Killing Me Softly With Drama

Weekly Opinion by Mark DeLap on the subject "drama."

Opinion by Mark DeLap

Killing me softly with drama

Everyone has a story. Everyone has an opinion. Whether they express it or not.

And it seems that the world is held together with the glue of drama. Drama in the family, in relationships, on the job, in the coffee shop and on the entertainment screens. It is the “tale” that wags the dog.

Stories. There are always three sides. First, the side of the defense, second, the side of the prosecution and third, the truth. The third side often gets thrown under the wheels when the need to be right, vindicated or seen in a better light demands a seat at the front of the bus. And there are some who simply have to know every detail of every circumstance or everyone else’s life.

People who say that they are not competitive in athletics can be competitive in other areas. It’s human nature. Whether it is in relationships, with people you work with or simply driving the car in traffic. Our innate sense of having to be right and having to be the first to know everything is what makes us part of the food chain.

Let’s face it, nobody wants to be wrong, or outdone in anything. And God forbid that we are labeled as “the last to know.” But battles that take their toll to cause you to win the war on being right or in the know, can be downright unhealthy.

And our love affair with things that kill us continues. Too many of the wrong foods that cause high cholesterol, alcohol that pickles our liver and kills off multiple brain cells, and having to watch the drama unfold on television, movies and media reports from all corners of the globe.

Why doesn’t the media just quit reporting on all the drama?  Why can’t the producers just eliminate the tense and awkward things that cause a spike in our blood pressure levels?

It’s a common case of supply and demand. Drama. We crave it. We demand it. We are addicted to it. Many learn it growing up and it becomes a steady staple of our diets. Without it, what would there be to talk about at the water cooler during business hours?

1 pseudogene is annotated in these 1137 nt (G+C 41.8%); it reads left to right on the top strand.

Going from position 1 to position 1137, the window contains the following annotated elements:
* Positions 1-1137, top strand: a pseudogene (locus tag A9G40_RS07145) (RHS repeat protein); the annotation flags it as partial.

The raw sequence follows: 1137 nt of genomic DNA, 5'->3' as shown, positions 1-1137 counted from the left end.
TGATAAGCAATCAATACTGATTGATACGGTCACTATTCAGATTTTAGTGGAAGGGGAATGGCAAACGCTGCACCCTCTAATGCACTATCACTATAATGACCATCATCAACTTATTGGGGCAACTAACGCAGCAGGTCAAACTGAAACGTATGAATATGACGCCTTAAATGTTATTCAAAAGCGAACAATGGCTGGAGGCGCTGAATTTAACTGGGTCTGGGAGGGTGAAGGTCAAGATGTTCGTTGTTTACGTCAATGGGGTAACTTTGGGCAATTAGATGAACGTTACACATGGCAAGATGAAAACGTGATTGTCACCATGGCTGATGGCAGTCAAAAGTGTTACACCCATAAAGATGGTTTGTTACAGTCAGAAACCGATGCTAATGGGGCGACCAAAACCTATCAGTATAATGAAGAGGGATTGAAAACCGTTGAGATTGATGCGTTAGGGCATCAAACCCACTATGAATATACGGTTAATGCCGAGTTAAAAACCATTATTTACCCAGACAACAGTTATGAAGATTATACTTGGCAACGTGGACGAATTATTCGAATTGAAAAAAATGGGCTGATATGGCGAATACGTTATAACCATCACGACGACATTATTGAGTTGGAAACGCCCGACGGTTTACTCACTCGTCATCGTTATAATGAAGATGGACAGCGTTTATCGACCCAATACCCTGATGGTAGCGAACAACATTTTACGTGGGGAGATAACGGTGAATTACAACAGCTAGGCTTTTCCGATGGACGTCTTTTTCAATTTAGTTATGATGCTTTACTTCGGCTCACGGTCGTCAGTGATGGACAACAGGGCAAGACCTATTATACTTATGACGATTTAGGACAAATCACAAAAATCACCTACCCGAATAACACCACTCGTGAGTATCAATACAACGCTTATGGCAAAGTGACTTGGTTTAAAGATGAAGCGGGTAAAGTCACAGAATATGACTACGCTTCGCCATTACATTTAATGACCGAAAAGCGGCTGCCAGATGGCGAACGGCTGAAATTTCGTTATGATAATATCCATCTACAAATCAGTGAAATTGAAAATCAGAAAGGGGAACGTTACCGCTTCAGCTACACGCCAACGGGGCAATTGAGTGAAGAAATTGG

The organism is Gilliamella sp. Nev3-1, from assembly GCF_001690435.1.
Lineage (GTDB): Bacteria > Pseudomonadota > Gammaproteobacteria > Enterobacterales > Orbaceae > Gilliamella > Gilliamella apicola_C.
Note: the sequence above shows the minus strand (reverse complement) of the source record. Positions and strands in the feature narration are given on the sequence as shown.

And the old saying rings true in what we watch, what we experience and what we ingest. We become what we eat. We get caught up in the drama of those around us and sometimes we are the drama to those around us.

We have become a society that has lost the innocence and the desire to diffuse conflict. Our mindsets have been forever changed. We are living on the edge and we are living with a driving force that includes bottled-up anger, road rage, the need to control every situation. There’s a chance that we could die. And we’ve become a society that says, “bring it on, at least things are never boring.”

According to Dr. Joshua Gowin writing an article for Psychology Today, drama changes the brain.

“Fights can be a major source of distress,” he writes. “The outcome can affect our workload, relationships and control over resources, but also, it can lastingly alter our brains. How you handle the fray can impact your memory, mood and even your lifespan.

“Scientists have studied conflict in tree shrews, a small mammal, closely related to primates, that spends much of its time defending its territory. In the lab, when two tree shrews are put in the same cage, they fight to establish dominance. If a clear plastic wall is then placed in the cage to divide them, the mere sight of the dominant shrew is enough to stress the subordinate, persistently elevating its heart rate and cortisol levels. Its arteries deteriorate, its circadian rhythm is disrupted and many subordinates die within two weeks. They literally "worry to death."

Perhaps that is why more and more people are finding things like isolation chambers, meditation gardens and prayer rooms. There is an inner cry from the heart that says, “you’re killing me.”

And what’s worse, the drama you share is killing others. It’s time for a paradigm shift and a fresh wave of education for the human body to maintain, sustain and abstain.

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